The rest of the cast portray characters that essentially exist either as inevitable victims, or to give us an insight into either of the two main protagonists. Through daughter Karen (Judy Greer) we get a glimpse of growing up under the care of the helicopter mum from hell, while exposure to Myers seems to have unbalanced Dr Sartain (in the same way as was hinted in Donald Pleasance’s manic portrayal of Dr Loomis.) Granddaughter Allyson (Matichak)  has little to do other than fend off teenage suitors and run around a lot. As a character she lacks any real depth, so it’s difficult to empathise with her, and unlike the girls in the original it never feels like she is in any real peril. This is a minor quibble though, and Matichak at least gives her all to an underwritten role that ultimately has to play second fiddle to Curtis.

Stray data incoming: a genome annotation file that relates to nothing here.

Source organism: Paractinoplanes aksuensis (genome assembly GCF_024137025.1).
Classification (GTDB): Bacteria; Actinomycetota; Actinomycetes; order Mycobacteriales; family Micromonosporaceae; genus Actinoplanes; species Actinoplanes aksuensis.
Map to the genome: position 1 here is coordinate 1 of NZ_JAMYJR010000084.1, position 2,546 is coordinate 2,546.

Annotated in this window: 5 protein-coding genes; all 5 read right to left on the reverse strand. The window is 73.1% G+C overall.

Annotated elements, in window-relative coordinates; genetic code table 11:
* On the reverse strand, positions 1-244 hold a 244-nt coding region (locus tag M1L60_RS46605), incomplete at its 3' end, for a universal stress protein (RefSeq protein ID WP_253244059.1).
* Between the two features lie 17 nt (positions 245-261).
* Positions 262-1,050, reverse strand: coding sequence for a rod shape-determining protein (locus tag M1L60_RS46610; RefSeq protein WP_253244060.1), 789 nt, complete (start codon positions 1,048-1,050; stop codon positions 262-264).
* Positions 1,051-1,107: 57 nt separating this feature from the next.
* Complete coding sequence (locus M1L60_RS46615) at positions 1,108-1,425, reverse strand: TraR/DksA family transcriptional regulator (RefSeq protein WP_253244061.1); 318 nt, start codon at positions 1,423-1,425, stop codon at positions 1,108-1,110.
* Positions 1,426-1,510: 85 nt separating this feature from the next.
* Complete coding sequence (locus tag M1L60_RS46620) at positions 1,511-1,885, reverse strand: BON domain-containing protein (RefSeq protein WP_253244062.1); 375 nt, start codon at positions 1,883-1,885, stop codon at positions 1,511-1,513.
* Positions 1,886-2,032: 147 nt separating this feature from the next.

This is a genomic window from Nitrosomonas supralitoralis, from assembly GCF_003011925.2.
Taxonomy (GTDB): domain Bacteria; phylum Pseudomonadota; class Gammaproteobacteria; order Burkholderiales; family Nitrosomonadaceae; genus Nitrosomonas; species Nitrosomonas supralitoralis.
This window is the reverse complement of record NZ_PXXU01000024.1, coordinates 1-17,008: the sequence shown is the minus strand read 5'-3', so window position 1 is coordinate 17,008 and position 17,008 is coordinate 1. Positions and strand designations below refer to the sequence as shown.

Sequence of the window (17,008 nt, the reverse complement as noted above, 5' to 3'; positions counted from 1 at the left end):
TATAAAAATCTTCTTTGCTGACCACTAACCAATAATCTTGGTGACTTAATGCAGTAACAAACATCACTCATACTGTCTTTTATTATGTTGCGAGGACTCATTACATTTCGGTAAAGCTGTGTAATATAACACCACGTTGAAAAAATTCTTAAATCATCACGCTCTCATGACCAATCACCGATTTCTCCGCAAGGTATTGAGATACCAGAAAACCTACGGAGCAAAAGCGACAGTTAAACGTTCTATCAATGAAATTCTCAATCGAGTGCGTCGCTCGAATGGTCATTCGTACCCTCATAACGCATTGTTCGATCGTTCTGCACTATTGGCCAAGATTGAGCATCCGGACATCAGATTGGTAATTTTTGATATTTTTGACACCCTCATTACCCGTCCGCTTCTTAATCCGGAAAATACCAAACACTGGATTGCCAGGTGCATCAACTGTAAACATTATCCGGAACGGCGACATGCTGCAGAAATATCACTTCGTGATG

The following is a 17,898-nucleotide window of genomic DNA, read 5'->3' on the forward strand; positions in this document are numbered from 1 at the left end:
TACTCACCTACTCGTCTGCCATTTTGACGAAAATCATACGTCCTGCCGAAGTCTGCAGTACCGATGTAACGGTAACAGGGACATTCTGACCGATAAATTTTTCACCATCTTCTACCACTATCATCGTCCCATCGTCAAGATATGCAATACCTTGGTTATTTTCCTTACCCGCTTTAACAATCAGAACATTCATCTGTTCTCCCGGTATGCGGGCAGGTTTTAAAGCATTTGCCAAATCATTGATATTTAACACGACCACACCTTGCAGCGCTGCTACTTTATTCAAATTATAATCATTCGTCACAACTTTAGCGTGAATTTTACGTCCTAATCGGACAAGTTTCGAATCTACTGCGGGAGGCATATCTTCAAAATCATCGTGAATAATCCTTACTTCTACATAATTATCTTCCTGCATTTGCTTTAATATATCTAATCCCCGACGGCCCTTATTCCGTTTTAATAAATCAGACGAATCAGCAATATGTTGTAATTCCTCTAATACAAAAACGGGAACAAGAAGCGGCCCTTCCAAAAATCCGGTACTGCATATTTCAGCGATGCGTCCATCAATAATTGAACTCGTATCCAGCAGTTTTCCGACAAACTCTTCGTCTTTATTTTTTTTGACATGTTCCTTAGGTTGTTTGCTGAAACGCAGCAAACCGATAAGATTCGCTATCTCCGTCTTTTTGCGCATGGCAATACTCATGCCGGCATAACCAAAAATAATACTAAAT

Inevitably a prisoner of the constraints of its own sub genre, HALLOWEEN is part sequel, part remake and part tribute movie to the original with a plethora of nods to the 1978 film, and even a little Easter egg for fans of the underrated HALLOWEEN III SEASON OF THE WITCH in the form of the Silver Shamrock masks. But that said, this is still a solid addition to the franchise that both looks and feels like a ‘true’ sequel to John Carpenter’s original low budget masterwork, while managing to tread the fine line between celebrating its source material and wallowing in nostalgia.